Investigating the Police: Reporting Tips & Tools

Police forces are supposed to uphold the law and protect citizens from violence. However, all too often the police themselves are corrupt and violent, even in countries that claim to be democratic.  Investigating cases of official misconduct, corruption and aggression, and challenging official narratives, stand at the heart of investigative journalism. In addition, journalists not only frequently rely on police accounts as primary sources but at times are themselves victims of excessive force and detention by police and other security forces.

The African Investigative Journalism Conference (#AIJC2020) in partnership with the Global Investigative Journalism Network‘s global webinar series, bring together four experienced journalists: two from Africa and two from outside the continent, who have investigated law enforcement. They will share their experience and reporting techniques ranging from source development to forensic analysis.

Amal El Mekki (@ElMekkiAmal) is a freelance journalist who focuses on human rights and has worked with Tunisian media, including Inkyfada, and international outlets such as The Guardian. Her investigation, “S17: Victims of the Ministry of Interior’s Whim” revealed how the Tunisian Interior Ministry’s illegal border practices prevented thousands of Tunisians from traveling abroad. She is the first Tunisian journalist to win an access of information case against the Interior Ministry.

Daneel Knoetze (@danknoetze) is the founder and editor of Viewfinder, an accountability journalism nonprofit in South Africa. His reporting focuses on police criminality and the failure of police oversight mechanisms in South Africa. He is a graduate of Rhodes University and, in 2017-18, was a Hubert H. Humphrey Fellow in the United States, where he worked with Reveal at the Center for Investigative Reporting in San Francisco.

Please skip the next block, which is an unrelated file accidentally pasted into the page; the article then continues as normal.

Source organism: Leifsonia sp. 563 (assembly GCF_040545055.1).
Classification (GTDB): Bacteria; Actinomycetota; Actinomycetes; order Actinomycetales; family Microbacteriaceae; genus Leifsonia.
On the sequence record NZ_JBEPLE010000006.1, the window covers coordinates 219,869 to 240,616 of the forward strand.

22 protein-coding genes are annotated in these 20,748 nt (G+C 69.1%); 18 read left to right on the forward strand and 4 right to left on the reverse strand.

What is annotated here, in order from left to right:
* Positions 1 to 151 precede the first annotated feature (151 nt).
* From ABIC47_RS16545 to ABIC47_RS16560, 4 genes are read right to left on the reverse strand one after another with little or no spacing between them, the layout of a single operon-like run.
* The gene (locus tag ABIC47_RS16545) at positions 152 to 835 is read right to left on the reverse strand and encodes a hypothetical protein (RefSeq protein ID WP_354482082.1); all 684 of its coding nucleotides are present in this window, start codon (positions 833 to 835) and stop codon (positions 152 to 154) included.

Haley Willis (@heytherehaIey) is a Visual Investigations reporter with the New York Times video team, where she combines traditional reporting with more advanced digital forensics. Prior to joining The Times, she worked as an open source researcher with the Human Rights Center at the University of California at Berkeley and as a project manager with Amnesty International’s Digital Verification Corps. She also worked with Bellingcat’s Yemen Project.

Malachy Browne (@malachybrowne) is a senior story producer on the Visual Investigations team at The New York Times, where he recently conducted a series of investigations on race and policing. He was part of a team that won a Pulitzer Prize in 2020 for international reporting for coverage of Russian culpability in crimes around the world, including the bombing of hospitals in Syria.

This webinar will be moderated by Hannane Ferdjani (@HFerdjani), a multimedia journalist with extensive experience as a TV reporter, presenter and producer in Africa and Europe, and a Nieman Fellow. She is the founder of #BeyondTheNoise, a weekly online news program that aims to provide relevant and reliable information about Africa to a connected African audience.

When: Thursday, 22 October 2020

Time: 15:00 GMT+2 / 09:00 EDT

Register for this session here.